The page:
The government hopes therefore that by labelling alcohol drinks with calorie information, there will be a reduction in drinking and this will improve people’s general health as well as their weight. 

The government obesity plan when at the supermarket

Nutritional labelling on the front of food packets 

The government has said they will launch a consultation to collect views and evidence on the current ‘traffic light’ labelling system of food labelling currently in place. 

The system, which labels the nutritional information on food packets with a red, orange or green colour depending on the fat, sugar and salt content, is 'popular' and according to the government, research shows that people who consider the label before buying have healthier shopping baskets as a result. 

Ending BOGOF (buy one get one free) promotions 

couple picking out food at the supermarket - 12 week government obesity plan 2020

Credit: Getty

The government also intends to introduce new legislation which will ‘restrict the promotion of foods high in fat, sugar, such as ‘buy one get one free’ offers. 

They say that there will also be a ban on these food items being placed in locations such as checkouts and entrances of stores where they are more prominent and online. 

According to government sources, the UK spends more buying food products on promotion than any other European country and a survey from 2018 shows that just over 40 per cent of all food and drink products in prominent store areas were sugary foods and drinks, in comparison to just one per cent for healthier food items.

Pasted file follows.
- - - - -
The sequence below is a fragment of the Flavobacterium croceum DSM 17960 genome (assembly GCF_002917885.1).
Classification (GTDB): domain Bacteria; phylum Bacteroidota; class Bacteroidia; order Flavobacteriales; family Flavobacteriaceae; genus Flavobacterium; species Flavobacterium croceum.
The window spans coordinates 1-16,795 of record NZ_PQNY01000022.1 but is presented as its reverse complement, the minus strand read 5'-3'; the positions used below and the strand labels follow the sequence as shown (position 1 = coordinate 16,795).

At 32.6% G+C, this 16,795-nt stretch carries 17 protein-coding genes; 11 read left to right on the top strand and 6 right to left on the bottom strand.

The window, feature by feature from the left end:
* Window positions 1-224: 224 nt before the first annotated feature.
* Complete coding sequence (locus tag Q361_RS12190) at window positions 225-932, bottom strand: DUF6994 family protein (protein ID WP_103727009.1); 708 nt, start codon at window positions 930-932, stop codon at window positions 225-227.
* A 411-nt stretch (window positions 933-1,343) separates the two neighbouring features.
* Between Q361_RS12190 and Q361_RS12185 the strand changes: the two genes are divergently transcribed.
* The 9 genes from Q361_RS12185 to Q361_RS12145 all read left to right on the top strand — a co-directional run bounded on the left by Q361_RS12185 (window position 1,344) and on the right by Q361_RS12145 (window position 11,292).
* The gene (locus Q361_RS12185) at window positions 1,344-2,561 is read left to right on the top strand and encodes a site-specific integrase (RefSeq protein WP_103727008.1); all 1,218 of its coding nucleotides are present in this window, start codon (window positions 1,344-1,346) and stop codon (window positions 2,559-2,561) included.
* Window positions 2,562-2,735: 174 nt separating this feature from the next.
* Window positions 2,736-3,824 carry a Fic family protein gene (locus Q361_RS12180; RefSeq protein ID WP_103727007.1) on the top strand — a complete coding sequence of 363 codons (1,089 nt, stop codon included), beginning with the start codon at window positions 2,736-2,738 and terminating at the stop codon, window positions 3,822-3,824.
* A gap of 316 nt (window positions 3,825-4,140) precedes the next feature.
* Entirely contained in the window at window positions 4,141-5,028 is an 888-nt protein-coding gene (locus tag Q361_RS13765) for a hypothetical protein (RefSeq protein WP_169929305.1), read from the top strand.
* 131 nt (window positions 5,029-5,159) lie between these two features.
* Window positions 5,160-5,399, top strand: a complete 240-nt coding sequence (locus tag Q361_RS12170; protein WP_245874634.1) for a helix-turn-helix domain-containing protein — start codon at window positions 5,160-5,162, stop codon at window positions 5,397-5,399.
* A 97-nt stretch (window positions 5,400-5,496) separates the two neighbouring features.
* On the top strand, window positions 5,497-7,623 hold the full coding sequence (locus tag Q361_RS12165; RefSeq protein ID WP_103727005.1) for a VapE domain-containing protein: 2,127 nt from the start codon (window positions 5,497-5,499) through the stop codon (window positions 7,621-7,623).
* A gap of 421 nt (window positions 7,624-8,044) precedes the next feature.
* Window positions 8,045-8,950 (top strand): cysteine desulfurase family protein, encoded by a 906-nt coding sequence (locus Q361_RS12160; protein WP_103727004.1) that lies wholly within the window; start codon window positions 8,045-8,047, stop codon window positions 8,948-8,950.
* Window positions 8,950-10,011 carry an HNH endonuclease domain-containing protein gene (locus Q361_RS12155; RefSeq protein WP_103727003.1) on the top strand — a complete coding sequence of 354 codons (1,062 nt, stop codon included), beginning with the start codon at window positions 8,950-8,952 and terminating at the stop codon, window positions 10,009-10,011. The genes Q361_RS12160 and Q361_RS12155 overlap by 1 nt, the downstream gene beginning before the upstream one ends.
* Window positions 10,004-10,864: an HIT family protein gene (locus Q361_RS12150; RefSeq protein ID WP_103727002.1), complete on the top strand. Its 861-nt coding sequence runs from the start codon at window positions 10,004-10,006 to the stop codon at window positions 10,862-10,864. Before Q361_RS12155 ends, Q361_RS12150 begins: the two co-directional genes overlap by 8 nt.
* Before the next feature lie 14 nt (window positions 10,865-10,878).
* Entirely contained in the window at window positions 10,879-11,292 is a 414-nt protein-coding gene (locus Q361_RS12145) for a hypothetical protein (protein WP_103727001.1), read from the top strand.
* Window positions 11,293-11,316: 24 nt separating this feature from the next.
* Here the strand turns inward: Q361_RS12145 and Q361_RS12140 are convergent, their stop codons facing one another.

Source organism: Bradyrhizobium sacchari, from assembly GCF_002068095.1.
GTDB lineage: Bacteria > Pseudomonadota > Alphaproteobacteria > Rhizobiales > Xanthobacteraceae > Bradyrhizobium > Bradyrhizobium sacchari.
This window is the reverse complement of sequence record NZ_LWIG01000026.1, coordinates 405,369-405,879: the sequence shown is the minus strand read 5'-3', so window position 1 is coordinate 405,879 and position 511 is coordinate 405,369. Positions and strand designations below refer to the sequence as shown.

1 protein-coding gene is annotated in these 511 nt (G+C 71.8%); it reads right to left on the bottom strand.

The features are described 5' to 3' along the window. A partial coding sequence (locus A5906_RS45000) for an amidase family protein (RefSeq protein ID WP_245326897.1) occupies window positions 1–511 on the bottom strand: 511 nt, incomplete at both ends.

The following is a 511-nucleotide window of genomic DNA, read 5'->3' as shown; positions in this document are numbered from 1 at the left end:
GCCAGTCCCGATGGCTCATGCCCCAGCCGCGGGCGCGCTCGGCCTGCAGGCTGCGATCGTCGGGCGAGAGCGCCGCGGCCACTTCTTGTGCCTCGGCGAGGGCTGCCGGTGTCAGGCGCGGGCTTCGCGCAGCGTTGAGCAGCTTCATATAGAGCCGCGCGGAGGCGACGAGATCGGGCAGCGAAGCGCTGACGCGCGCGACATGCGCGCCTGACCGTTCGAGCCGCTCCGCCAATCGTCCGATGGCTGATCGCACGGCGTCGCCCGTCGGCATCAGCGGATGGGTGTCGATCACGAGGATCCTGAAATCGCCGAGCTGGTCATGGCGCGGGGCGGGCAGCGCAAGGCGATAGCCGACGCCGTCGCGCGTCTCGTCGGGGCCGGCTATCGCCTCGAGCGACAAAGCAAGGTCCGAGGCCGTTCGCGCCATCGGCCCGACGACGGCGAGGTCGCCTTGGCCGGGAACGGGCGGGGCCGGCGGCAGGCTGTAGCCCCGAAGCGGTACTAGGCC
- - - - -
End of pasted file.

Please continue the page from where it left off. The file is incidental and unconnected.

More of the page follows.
By doing this, it’s hoped that people will be encouraged to make healthier choices and supermarkets will offer more discounts on fruit and vegetables. 

The government obesity plan at home

Banning unhealthy food adverts 

Adverts promoting food that’s high in fat, sugar or salt on television and online will be banned before 9pm, when most children are likely to see them. 

The government also says that they will hold a new consultation of whether the ban of these types of adverts should apply at all times of the day. 

This move is in response to analysis published by Cancer Research UK last year which shows that almost half of all food adverts shown on major channels like ITV1, Channel 4, Channel 5 and Sky1 were products high in fat, sugar and salt. This number rises to almost 60 per cent of adverts during the 6pm to 9pm slot, which the government says is the peak viewing time for children. 

The government puts forward evidence supported by the World Health Organisation (WHO) showing that exposure to these types of adverts can affect what children eat, in both the long term and short term by shaping their eating preferences at a young age. 

Weight loss apps and prescriptions for cycling 

Credit: Getty

The government has also promised to expand NHS weight management services so more people can get support for weight loss. 

This will include:

  • Self care apps and online tools for people with obesity.
  • Accelerating the NHS Diabetes Prevention Programme.
  • Doctors will be offered incentives to ensure people with obesity are given support for weight loss.
  • Prime care staff, such as GPs will be given the opportunity to become ‘healthy weight coaches’ and receive training through the Public Health Service. 

GPs are also going to be advised to prescribe exercise and more social activities, outside of the 12 week government obesity plan 2020 set out above, to help people keep fit. 

How will the government's plan affect you?

While many have applauded the government's plan to tackle obesity in this way, others have pointed out some of the problems with the new plans and the campaign.